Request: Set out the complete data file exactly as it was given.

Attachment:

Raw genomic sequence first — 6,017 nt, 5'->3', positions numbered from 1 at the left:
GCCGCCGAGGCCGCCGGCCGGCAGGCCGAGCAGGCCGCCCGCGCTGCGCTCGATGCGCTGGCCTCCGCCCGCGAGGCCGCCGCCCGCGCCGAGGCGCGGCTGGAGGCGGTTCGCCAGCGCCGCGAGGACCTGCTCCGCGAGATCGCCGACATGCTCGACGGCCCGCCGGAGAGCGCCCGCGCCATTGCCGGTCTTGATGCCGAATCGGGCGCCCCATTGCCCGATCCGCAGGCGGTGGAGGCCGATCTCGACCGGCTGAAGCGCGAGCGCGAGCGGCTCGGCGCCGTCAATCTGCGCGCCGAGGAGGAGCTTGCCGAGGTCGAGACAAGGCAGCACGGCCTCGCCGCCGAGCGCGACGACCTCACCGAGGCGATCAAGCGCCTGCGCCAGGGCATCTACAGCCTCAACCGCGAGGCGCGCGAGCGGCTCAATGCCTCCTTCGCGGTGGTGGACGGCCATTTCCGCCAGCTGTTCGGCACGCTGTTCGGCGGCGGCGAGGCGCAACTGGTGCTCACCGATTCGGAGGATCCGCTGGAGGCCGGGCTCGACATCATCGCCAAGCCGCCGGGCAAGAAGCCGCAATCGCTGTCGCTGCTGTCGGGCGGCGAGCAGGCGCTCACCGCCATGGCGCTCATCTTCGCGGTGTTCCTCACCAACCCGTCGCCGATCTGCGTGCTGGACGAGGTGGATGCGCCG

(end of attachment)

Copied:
Raw genomic sequence first — 6,017 nt, 5'->3', positions numbered from 1 at the left:
GCCGCCGAGGCCGCCGGCCGGCAGGCCGAGCAGGCCGCCCGCGCTGCGCTCGATGCGCTGGCCTCCGCCCGCGAGGCCGCCGCCCGCGCCGAGGCGCGGCTGGAGGCGGTTCGCCAGCGCCGCGAGGACCTGCTCCGCGAGATCGCCGACATGCTCGACGGCCCGCCGGAGAGCGCCCGCGCCATTGCCGGTCTTGATGCCGAATCGGGCGCCCCATTGCCCGATCCGCAGGCGGTGGAGGCCGATCTCGACCGGCTGAAGCGCGAGCGCGAGCGGCTCGGCGCCGTCAATCTGCGCGCCGAGGAGGAGCTTGCCGAGGTCGAGACAAGGCAGCACGGCCTCGCCGCCGAGCGCGACGACCTCACCGAGGCGATCAAGCGCCTGCGCCAGGGCATCTACAGCCTCAACCGCGAGGCGCGCGAGCGGCTCAATGCCTCCTTCGCGGTGGTGGACGGCCATTTCCGCCAGCTGTTCGGCACGCTGTTCGGCGGCGGCGAGGCGCAACTGGTGCTCACCGATTCGGAGGATCCGCTGGAGGCCGGGCTCGACATCATCGCCAAGCCGCCGGGCAAGAAGCCGCAATCGCTGTCGCTGCTGTCGGGCGGCGAGCAGGCGCTCACCGCCATGGCGCTCATCTTCGCGGTGTTCCTCACCAACCCGTCGCCGATCTGCGTGCTGGACGAGGTGGATGCGCCG